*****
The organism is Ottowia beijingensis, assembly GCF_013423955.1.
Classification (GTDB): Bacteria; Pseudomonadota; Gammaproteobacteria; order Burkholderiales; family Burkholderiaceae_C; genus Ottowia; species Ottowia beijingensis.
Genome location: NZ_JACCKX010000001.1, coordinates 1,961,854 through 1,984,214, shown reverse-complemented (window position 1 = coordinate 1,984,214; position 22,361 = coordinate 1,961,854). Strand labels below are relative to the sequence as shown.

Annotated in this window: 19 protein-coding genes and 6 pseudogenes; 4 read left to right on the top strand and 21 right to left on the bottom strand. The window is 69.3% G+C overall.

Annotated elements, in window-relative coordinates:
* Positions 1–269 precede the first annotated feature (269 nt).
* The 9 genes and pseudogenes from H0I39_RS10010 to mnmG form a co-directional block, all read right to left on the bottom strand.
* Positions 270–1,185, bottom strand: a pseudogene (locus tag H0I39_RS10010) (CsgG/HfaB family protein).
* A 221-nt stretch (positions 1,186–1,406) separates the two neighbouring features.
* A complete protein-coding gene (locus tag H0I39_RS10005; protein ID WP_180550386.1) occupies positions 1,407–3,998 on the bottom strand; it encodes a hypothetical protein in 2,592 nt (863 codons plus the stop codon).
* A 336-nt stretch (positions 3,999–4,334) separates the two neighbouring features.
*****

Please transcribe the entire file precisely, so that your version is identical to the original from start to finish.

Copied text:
The organism is Ottowia beijingensis, assembly GCF_013423955.1.
Classification (GTDB): Bacteria; Pseudomonadota; Gammaproteobacteria; order Burkholderiales; family Burkholderiaceae_C; genus Ottowia; species Ottowia beijingensis.
Genome location: NZ_JACCKX010000001.1, coordinates 1,961,854 through 1,984,214, shown reverse-complemented (window position 1 = coordinate 1,984,214; position 22,361 = coordinate 1,961,854). Strand labels below are relative to the sequence as shown.

Annotated in this window: 19 protein-coding genes and 6 pseudogenes; 4 read left to right on the top strand and 21 right to left on the bottom strand. The window is 69.3% G+C overall.

Annotated elements, in window-relative coordinates:
* Positions 1–269 precede the first annotated feature (269 nt).
* The 9 genes and pseudogenes from H0I39_RS10010 to mnmG form a co-directional block, all read right to left on the bottom strand.
* Positions 270–1,185, bottom strand: a pseudogene (locus tag H0I39_RS10010) (CsgG/HfaB family protein).
* A 221-nt stretch (positions 1,186–1,406) separates the two neighbouring features.
* A complete protein-coding gene (locus tag H0I39_RS10005; protein ID WP_180550386.1) occupies positions 1,407–3,998 on the bottom strand; it encodes a hypothetical protein in 2,592 nt (863 codons plus the stop codon).
* A 336-nt stretch (positions 3,999–4,334) separates the two neighbouring features.